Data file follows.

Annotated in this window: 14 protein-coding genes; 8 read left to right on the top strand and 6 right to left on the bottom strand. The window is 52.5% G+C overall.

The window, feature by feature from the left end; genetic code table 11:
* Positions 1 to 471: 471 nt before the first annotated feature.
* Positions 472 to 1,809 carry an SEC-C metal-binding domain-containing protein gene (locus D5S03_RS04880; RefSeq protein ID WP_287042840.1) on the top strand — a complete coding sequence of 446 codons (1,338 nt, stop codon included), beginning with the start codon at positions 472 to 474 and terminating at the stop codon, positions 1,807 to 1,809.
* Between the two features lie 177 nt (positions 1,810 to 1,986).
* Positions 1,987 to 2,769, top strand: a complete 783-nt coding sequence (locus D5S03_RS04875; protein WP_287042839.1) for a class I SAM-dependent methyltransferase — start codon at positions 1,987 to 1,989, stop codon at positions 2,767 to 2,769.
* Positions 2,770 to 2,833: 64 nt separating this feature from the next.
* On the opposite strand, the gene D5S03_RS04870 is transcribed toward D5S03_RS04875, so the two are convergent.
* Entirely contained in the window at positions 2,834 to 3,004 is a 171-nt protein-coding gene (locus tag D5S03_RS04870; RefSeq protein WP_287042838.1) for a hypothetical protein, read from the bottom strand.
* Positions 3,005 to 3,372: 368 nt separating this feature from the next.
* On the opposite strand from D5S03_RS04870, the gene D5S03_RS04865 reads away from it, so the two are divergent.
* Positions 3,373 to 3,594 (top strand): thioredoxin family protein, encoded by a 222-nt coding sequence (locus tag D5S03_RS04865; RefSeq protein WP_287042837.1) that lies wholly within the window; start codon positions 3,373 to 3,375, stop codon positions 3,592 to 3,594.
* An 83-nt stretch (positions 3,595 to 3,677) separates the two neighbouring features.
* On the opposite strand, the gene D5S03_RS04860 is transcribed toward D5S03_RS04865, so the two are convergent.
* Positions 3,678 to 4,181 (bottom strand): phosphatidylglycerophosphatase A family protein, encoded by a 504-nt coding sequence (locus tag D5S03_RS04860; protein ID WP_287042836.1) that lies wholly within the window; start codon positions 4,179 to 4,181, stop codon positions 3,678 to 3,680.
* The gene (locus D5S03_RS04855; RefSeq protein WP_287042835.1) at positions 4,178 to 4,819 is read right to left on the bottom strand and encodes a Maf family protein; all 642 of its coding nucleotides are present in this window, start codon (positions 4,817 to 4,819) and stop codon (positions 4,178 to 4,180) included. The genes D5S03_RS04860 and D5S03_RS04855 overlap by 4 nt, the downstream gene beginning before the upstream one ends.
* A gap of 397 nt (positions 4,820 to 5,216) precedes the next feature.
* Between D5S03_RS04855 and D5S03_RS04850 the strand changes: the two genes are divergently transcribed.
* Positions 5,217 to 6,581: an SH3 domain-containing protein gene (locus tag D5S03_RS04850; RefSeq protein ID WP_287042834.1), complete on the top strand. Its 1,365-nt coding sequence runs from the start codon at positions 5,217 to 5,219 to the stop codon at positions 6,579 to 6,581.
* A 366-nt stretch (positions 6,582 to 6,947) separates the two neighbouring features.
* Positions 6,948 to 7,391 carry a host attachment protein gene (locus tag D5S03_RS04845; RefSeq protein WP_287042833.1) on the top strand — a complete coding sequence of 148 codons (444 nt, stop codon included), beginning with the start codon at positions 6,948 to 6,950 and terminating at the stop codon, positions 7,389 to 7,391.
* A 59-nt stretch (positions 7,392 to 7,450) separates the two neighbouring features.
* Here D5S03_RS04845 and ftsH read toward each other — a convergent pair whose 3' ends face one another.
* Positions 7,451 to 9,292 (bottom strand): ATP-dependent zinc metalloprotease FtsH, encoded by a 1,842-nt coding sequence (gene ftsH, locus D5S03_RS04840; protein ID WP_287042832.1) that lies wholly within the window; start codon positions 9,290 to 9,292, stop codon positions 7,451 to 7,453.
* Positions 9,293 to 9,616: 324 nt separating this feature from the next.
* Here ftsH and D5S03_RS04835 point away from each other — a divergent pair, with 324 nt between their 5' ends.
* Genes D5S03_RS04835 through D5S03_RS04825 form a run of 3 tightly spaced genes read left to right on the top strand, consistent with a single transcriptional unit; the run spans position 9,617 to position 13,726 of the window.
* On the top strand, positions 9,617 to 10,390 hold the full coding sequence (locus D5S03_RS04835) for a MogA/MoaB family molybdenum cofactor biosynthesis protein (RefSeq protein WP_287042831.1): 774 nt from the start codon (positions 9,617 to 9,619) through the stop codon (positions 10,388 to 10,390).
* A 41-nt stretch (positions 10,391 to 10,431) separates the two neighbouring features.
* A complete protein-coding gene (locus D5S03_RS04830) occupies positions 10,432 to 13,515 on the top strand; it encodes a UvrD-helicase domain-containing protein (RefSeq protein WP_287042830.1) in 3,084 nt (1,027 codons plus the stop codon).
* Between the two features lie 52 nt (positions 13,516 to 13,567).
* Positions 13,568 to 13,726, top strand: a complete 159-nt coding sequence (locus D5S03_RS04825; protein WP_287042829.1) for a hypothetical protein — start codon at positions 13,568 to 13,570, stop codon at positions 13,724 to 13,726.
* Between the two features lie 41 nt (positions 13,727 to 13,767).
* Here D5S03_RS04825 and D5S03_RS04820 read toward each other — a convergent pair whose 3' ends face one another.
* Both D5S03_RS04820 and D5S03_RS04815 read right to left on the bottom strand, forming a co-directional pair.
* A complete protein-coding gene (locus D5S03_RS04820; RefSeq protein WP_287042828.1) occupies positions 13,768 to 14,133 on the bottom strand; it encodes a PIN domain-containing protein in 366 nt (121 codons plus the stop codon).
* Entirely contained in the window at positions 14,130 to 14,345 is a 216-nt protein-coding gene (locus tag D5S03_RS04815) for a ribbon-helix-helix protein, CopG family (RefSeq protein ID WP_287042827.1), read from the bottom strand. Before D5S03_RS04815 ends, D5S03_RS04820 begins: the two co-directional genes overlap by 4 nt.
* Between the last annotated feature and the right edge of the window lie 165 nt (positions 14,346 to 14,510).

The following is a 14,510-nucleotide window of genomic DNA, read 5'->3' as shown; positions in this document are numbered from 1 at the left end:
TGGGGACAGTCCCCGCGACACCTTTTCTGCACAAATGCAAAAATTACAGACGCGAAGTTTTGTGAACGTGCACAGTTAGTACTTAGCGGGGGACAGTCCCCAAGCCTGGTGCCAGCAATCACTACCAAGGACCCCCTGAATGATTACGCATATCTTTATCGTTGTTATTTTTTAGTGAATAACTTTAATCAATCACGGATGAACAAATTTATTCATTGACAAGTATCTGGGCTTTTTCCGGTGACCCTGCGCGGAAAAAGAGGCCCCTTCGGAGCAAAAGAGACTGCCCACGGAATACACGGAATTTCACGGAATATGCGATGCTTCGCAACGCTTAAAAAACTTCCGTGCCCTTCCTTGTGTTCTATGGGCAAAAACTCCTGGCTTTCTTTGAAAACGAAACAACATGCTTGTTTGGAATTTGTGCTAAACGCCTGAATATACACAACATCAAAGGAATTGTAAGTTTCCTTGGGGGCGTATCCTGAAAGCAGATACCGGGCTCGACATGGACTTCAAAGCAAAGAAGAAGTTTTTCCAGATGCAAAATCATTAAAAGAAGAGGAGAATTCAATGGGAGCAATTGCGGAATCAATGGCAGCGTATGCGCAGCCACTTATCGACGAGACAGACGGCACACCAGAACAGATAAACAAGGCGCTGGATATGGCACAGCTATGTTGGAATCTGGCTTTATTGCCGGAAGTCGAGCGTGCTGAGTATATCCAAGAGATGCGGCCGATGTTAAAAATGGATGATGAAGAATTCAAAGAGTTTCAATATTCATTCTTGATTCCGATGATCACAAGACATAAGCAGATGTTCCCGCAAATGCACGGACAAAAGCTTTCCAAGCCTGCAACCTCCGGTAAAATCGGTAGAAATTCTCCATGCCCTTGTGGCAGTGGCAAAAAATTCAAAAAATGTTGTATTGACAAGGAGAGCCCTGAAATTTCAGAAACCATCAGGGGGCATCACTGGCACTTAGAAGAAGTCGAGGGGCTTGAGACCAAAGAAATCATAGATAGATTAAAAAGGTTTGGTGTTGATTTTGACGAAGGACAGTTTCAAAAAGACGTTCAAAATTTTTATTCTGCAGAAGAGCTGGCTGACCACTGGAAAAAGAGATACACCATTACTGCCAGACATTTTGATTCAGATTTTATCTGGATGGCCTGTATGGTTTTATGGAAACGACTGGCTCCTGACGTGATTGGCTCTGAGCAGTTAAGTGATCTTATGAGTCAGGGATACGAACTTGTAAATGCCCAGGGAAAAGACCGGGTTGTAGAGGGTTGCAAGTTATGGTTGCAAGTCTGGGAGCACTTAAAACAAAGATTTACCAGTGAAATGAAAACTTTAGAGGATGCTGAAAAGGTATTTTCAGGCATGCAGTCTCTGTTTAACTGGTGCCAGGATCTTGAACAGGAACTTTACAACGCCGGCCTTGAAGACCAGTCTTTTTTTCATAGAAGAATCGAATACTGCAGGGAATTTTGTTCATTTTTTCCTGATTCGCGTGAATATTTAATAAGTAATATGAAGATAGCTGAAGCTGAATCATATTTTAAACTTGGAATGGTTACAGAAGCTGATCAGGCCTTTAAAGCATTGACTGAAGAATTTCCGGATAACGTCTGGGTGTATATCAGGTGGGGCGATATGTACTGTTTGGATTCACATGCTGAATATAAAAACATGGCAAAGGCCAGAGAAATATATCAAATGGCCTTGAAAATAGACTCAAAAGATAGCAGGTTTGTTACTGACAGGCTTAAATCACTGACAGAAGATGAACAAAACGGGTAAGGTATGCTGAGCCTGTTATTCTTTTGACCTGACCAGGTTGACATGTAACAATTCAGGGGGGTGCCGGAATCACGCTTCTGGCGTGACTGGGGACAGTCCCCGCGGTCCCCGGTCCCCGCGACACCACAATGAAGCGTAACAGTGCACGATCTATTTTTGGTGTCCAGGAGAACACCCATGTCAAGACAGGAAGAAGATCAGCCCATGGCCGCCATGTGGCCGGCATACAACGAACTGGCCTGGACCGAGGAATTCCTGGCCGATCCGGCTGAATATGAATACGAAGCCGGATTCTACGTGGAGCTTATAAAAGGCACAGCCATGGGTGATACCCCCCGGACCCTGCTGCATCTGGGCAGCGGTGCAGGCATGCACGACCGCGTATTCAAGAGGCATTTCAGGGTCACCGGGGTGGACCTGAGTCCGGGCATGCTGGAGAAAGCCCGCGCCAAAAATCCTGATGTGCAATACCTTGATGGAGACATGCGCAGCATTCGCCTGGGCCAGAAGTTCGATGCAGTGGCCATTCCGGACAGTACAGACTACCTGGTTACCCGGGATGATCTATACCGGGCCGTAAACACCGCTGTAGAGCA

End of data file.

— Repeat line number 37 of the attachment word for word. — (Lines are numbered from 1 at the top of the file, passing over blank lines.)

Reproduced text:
* Entirely contained in the window at positions 14,130 to 14,345 is a 216-nt protein-coding gene (locus tag D5S03_RS04815) for a ribbon-helix-helix protein, CopG family (RefSeq protein ID WP_287042827.1), read from the bottom strand. Before D5S03_RS04815 ends, D5S03_RS04820 begins: the two co-directional genes overlap by 4 nt.